The Isles were formed around 4 or 5 millions years ago as a result of volcanic eruptions, emerging from the ocean surface. Today, the Galapagos are considered one of the most active volcanic island groups in the world. Many islands are only the tips of some volcanoes and show an advanced state of erosion, others are completely immersed. Recent eruptions as the Marchena in 1991 or Fernandina in 1995, are evidence that the other islands are constantly forming. Other islands like Baltra and North Seymour, have evidence of having been formed by tectonic movements, in which the bottom of the ocean was pushed towards the surface.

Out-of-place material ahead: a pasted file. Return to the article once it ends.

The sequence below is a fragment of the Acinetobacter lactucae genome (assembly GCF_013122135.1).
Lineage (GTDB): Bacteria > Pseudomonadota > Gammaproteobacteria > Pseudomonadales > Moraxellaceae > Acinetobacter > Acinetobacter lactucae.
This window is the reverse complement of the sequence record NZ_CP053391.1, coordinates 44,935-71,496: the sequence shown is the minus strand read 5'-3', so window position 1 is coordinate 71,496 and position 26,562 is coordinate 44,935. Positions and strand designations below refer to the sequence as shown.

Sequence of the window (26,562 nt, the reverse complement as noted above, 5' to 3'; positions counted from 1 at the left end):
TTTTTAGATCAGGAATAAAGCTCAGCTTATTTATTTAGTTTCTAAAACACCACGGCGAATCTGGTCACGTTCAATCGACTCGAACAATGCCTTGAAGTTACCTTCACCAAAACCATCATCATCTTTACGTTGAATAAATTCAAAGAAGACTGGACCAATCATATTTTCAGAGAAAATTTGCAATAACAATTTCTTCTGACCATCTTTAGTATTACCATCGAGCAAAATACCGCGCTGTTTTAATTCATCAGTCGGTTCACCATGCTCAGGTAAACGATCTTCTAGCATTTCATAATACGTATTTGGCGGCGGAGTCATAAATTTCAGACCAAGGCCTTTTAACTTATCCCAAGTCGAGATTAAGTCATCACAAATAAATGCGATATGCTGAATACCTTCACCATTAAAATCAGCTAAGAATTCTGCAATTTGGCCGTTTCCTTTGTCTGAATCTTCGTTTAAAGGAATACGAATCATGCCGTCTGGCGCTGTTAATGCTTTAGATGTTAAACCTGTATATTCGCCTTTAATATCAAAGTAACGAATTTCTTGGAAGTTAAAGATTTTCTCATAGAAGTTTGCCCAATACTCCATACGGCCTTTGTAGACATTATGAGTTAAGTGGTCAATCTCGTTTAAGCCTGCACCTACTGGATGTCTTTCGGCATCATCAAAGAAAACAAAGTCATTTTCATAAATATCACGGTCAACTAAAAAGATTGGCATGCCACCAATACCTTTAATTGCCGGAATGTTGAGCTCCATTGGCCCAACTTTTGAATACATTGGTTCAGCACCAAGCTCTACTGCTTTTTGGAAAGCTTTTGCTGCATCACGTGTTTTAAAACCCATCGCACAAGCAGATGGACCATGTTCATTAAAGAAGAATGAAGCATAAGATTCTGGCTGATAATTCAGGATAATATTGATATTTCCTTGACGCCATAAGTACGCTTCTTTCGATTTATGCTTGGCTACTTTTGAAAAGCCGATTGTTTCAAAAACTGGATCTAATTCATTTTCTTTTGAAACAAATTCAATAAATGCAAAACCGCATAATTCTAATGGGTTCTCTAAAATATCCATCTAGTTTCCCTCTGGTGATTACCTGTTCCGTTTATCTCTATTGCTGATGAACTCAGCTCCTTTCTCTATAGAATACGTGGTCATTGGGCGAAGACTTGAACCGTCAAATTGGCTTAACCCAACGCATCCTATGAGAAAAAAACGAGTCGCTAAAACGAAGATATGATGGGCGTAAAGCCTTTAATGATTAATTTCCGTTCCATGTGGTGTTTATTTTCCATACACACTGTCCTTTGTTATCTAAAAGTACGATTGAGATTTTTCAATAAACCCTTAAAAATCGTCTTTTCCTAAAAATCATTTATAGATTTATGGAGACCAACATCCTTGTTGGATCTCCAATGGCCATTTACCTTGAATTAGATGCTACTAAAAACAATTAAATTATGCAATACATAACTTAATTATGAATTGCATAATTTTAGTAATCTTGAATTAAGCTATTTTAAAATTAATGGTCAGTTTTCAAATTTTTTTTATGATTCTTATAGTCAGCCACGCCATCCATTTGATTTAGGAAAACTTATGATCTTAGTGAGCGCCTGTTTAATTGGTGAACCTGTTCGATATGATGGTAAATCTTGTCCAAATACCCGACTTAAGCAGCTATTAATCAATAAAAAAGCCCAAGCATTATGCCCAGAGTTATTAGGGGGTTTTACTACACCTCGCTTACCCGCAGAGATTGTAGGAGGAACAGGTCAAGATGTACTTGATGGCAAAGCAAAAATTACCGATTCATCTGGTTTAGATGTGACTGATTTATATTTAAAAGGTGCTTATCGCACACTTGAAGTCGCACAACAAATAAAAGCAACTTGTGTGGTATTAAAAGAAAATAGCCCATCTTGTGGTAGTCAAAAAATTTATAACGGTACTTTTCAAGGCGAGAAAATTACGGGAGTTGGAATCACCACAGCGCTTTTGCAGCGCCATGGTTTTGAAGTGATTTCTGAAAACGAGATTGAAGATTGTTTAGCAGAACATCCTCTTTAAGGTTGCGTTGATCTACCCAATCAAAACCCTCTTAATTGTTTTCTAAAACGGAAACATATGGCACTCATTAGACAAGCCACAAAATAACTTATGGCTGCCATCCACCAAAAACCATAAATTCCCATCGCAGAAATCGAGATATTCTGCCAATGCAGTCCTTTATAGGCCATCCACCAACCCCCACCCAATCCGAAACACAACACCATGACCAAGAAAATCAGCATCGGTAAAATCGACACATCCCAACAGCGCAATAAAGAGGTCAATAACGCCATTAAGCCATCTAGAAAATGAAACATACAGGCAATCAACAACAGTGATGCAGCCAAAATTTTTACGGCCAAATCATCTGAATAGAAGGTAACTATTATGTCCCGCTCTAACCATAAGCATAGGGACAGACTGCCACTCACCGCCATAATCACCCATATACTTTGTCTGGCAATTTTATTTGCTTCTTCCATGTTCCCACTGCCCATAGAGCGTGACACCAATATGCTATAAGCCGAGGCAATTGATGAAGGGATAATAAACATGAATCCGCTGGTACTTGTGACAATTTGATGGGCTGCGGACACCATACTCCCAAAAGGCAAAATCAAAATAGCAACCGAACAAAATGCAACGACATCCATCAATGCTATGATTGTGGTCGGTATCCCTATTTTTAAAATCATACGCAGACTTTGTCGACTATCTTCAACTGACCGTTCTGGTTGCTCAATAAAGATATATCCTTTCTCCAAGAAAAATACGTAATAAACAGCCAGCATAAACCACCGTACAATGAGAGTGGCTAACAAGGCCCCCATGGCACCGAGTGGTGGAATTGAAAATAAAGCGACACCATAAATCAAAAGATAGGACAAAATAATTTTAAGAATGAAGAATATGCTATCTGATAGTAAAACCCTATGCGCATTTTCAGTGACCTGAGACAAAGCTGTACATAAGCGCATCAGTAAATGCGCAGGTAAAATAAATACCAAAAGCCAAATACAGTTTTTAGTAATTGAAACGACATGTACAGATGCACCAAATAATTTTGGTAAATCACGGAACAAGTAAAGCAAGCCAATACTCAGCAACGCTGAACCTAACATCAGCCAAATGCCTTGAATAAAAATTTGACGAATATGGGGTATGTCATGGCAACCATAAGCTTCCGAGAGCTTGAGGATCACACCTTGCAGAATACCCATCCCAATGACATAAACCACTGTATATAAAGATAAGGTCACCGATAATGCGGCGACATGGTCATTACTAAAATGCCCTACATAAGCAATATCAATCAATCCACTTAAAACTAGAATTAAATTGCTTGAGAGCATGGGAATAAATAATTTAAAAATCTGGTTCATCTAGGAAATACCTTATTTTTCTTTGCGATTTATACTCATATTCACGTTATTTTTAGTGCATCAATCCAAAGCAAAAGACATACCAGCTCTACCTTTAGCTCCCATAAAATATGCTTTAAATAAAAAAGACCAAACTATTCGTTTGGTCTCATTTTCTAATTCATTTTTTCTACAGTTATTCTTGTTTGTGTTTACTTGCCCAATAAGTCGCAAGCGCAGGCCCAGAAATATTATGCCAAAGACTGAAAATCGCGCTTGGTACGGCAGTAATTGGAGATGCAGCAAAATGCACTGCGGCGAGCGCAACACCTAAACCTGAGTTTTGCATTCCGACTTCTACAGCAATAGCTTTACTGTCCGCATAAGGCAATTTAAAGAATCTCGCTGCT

The Galapagos Islands form the most diverse and complex Archipelago in the world, in which the conditions remain relatively untouched. Due to its distance from the continent and because it was never attached to it, the existent flora and fauna evolved extraordinarily up to what they are today and have remained unchanged until man arrived to... [continues]
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